First of all let me say that New York is my home. I was born and raised here, and like the millions of others who call the city home, I was overwhelmed by the terrorist attacks of Sept. 11. Words cannot begin to express the sorrow that we all felt for our neighbors, friends and colleagues at that time.
Nevertheless, New York has always been known for its resiliency, and while in the immediate period after the attack there was confusion about what to do and how to do it, there was total clarity in regard to the response of New Yorkers. Known worldwide for their tenacity, New Yorkers banded together to help repair the city and very quickly began to talk about coming back even stronger than before.
Almost immediately there was a collective effort to get businesses back in operation as quickly as possible. This was accomplished through the help of many organizations led particularly by the New York City Partnership, which serves as the voice of the city’s business community on legislation, regulation and public issues. The partnership helped gather important resources, such as free space, reduced rents, financial support, service organization support and alternative resources provided by other companies in the city.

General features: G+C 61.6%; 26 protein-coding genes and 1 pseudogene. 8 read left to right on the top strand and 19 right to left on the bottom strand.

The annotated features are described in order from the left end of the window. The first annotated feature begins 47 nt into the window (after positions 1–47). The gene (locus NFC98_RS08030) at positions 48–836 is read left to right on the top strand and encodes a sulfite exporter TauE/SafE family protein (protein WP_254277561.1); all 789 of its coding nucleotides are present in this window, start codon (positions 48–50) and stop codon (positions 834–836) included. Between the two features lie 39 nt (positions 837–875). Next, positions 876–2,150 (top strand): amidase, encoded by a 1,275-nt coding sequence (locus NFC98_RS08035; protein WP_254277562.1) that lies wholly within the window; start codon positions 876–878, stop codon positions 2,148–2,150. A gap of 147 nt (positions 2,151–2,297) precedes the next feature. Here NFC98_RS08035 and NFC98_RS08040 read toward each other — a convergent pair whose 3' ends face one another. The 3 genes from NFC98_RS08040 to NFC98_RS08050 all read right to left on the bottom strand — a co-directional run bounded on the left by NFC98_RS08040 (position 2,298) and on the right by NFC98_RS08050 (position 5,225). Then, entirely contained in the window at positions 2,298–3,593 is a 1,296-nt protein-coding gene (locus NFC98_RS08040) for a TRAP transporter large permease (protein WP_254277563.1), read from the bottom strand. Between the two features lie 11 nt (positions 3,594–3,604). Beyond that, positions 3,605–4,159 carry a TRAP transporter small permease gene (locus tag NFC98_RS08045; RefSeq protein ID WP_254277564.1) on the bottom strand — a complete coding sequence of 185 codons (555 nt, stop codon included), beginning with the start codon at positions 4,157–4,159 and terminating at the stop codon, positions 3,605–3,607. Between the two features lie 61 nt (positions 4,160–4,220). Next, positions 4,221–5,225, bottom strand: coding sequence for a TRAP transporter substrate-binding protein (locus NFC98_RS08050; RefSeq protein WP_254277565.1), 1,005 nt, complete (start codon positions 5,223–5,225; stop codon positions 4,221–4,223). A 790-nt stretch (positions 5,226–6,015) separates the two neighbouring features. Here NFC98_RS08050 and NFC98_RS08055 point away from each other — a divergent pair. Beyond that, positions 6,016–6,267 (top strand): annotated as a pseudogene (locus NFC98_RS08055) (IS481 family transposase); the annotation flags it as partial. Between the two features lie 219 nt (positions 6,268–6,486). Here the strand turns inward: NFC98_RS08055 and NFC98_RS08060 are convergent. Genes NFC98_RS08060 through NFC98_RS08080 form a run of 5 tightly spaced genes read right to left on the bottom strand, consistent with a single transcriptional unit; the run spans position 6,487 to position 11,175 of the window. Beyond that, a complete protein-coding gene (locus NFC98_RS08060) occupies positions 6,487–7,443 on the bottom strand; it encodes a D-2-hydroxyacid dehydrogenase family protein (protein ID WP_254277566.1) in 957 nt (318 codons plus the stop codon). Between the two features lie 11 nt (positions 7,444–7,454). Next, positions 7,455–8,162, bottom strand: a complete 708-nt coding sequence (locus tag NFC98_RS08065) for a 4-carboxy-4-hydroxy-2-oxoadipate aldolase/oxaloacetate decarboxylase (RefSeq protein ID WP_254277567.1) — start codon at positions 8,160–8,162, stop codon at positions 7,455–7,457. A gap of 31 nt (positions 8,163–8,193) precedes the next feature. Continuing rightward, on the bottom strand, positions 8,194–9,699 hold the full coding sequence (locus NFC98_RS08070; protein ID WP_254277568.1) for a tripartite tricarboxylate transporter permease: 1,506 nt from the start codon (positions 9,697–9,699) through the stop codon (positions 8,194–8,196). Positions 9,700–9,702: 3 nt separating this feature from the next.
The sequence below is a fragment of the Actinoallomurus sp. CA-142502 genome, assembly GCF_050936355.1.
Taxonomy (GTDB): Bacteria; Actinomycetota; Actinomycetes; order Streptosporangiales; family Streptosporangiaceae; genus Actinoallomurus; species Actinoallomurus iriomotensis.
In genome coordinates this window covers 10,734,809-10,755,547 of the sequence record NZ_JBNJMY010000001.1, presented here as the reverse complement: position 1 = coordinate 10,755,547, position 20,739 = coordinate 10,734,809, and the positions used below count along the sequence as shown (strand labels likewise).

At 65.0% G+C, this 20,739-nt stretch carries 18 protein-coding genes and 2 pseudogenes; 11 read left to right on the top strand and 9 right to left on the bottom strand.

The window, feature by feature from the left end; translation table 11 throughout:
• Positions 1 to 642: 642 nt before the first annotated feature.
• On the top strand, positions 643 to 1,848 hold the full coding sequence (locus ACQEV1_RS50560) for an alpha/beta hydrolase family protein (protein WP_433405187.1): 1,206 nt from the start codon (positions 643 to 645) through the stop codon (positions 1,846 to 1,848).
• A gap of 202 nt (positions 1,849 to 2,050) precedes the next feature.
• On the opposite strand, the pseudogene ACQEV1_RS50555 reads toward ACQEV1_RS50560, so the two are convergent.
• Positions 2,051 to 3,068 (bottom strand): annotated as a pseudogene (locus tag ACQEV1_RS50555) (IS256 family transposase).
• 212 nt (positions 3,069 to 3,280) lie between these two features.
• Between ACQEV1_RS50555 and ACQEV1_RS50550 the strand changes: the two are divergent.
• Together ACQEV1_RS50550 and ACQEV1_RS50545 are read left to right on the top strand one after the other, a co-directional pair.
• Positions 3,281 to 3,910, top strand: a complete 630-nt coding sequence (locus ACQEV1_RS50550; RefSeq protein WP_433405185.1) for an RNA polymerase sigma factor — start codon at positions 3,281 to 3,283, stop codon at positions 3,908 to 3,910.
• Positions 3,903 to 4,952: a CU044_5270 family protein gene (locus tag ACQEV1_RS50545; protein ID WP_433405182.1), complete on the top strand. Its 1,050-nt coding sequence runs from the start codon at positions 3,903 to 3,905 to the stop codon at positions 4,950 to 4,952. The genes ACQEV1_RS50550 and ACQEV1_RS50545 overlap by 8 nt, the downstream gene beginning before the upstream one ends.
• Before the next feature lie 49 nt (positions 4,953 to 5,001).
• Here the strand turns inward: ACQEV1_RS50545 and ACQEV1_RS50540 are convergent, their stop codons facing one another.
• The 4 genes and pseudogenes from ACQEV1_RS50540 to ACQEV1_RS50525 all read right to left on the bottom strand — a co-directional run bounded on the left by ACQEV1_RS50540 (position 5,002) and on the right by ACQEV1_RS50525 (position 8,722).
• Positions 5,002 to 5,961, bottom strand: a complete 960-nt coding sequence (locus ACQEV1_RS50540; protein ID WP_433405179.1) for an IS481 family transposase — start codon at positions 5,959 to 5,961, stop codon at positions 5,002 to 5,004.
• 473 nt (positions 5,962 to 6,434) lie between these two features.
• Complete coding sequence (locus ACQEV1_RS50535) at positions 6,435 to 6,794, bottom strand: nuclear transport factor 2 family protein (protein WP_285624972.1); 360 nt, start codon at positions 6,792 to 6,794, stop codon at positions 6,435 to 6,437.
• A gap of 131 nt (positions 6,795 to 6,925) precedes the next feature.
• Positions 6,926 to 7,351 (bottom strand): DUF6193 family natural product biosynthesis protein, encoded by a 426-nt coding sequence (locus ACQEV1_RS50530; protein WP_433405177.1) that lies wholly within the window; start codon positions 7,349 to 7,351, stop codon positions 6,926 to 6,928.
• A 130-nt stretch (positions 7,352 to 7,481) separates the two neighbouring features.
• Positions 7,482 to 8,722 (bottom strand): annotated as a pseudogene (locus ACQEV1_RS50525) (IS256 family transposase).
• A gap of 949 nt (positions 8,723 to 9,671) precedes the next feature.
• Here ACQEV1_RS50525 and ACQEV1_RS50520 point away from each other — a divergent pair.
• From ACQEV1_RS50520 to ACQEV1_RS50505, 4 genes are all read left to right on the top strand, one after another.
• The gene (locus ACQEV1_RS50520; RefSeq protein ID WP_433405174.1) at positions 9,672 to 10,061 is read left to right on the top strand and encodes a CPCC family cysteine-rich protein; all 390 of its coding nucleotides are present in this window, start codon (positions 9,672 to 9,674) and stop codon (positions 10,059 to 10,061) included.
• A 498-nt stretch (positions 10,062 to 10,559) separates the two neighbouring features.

Many businesses were destroyed in this tragedy-and some of them, particularly those in retail and on ground-floor levels or in buildings that are no longer standing-have not re-emerged. But, for the most part, businesses were back to normal in a relatively short period of time.
The problem the city now faces, however, is driven more by the factors we are facing nationwide as we go through one of the toughest economic environments I have experienced in my 30-plus years in the venture capital business. While Sept. 11 caused dislocation, its effect was to exacerbate the impact of the decline that the financial service and media industries-two mainstays of the city’s economy-were already experiencing. In addition, the tourism industry was decimated and is now crawling back in the face of a nationwide economic slump.
An example of these setbacks to the city is the new media industry, which was in a dramatic upswing in the late 90s. The tough economic conditions of recent years had begun to affect that industry prior to Sept. 11. Many of those businesses (and to a large extent that industry followed the decline of the dot-com industry nationwide) suffered significant decreases in employment and in the number of businesses operating in related areas.